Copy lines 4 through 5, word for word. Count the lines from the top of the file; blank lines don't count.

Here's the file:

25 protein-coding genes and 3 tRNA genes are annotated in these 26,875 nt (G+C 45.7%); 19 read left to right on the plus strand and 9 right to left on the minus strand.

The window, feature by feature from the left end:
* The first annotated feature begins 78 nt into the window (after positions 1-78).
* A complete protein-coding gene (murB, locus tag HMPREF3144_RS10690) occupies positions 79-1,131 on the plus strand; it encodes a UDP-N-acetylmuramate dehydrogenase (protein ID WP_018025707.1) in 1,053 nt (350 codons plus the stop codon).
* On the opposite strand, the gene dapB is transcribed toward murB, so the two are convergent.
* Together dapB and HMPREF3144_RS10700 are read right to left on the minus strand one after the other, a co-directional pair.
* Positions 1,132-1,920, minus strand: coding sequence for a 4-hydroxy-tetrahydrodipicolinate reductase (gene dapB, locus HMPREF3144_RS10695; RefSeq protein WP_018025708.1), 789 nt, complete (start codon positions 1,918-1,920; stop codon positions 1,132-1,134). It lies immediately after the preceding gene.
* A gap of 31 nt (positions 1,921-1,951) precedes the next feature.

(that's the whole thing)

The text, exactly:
* A complete protein-coding gene (murB, locus tag HMPREF3144_RS10690) occupies positions 79-1,131 on the plus strand; it encodes a UDP-N-acetylmuramate dehydrogenase (protein ID WP_018025707.1) in 1,053 nt (350 codons plus the stop codon).
* On the opposite strand, the gene dapB is transcribed toward murB, so the two are convergent.